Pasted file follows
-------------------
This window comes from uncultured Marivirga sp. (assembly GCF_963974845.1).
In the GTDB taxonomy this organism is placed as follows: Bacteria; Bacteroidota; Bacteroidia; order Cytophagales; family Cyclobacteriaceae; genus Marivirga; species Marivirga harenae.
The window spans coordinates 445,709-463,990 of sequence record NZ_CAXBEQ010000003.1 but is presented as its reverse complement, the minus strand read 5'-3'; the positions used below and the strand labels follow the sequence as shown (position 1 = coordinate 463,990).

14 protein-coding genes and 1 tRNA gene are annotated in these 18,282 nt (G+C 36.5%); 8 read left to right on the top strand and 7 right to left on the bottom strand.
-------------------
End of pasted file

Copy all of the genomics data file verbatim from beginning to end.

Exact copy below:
This window comes from uncultured Marivirga sp. (assembly GCF_963974845.1).
In the GTDB taxonomy this organism is placed as follows: Bacteria; Bacteroidota; Bacteroidia; order Cytophagales; family Cyclobacteriaceae; genus Marivirga; species Marivirga harenae.
The window spans coordinates 445,709-463,990 of sequence record NZ_CAXBEQ010000003.1 but is presented as its reverse complement, the minus strand read 5'-3'; the positions used below and the strand labels follow the sequence as shown (position 1 = coordinate 463,990).

14 protein-coding genes and 1 tRNA gene are annotated in these 18,282 nt (G+C 36.5%); 8 read left to right on the top strand and 7 right to left on the bottom strand.